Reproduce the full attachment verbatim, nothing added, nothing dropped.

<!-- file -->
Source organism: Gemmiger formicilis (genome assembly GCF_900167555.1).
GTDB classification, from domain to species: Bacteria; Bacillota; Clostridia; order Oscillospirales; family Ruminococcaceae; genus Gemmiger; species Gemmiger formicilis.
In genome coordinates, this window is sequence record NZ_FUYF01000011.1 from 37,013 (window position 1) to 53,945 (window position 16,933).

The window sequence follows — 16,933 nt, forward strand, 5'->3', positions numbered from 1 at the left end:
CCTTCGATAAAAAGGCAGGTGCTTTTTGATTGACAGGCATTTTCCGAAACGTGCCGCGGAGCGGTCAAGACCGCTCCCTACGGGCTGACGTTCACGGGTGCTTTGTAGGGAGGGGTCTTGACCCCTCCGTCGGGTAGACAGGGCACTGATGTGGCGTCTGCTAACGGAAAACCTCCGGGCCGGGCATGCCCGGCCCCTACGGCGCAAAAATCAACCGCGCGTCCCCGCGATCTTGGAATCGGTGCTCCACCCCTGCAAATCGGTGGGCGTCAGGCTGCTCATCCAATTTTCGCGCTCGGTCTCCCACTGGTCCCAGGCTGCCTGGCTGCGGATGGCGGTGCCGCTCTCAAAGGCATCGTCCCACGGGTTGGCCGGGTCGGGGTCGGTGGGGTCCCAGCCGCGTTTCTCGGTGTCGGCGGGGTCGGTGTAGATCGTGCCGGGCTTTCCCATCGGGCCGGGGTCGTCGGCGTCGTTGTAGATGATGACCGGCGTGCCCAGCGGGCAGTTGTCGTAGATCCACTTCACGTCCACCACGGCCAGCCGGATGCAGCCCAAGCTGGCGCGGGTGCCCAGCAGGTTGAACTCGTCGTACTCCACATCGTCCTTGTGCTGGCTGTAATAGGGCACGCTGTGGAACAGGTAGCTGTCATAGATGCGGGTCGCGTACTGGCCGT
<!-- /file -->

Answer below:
Source organism: Gemmiger formicilis (genome assembly GCF_900167555.1).
GTDB classification, from domain to species: Bacteria; Bacillota; Clostridia; order Oscillospirales; family Ruminococcaceae; genus Gemmiger; species Gemmiger formicilis.
In genome coordinates, this window is sequence record NZ_FUYF01000011.1 from 37,013 (window position 1) to 53,945 (window position 16,933).

The window sequence follows — 16,933 nt, forward strand, 5'->3', positions numbered from 1 at the left end:
CCTTCGATAAAAAGGCAGGTGCTTTTTGATTGACAGGCATTTTCCGAAACGTGCCGCGGAGCGGTCAAGACCGCTCCCTACGGGCTGACGTTCACGGGTGCTTTGTAGGGAGGGGTCTTGACCCCTCCGTCGGGTAGACAGGGCACTGATGTGGCGTCTGCTAACGGAAAACCTCCGGGCCGGGCATGCCCGGCCCCTACGGCGCAAAAATCAACCGCGCGTCCCCGCGATCTTGGAATCGGTGCTCCACCCCTGCAAATCGGTGGGCGTCAGGCTGCTCATCCAATTTTCGCGCTCGGTCTCCCACTGGTCCCAGGCTGCCTGGCTGCGGATGGCGGTGCCGCTCTCAAAGGCATCGTCCCACGGGTTGGCCGGGTCGGGGTCGGTGGGGTCCCAGCCGCGTTTCTCGGTGTCGGCGGGGTCGGTGTAGATCGTGCCGGGCTTTCCCATCGGGCCGGGGTCGTCGGCGTCGTTGTAGATGATGACCGGCGTGCCCAGCGGGCAGTTGTCGTAGATCCACTTCACGTCCACCACGGCCAGCCGGATGCAGCCCAAGCTGGCGCGGGTGCCCAGCAGGTTGAACTCGTCGTACTCCACATCGTCCTTGTGCTGGCTGTAATAGGGCACGCTGTGGAACAGGTAGCTGTCATAGATGCGGGTCGCGTACTGGCCGT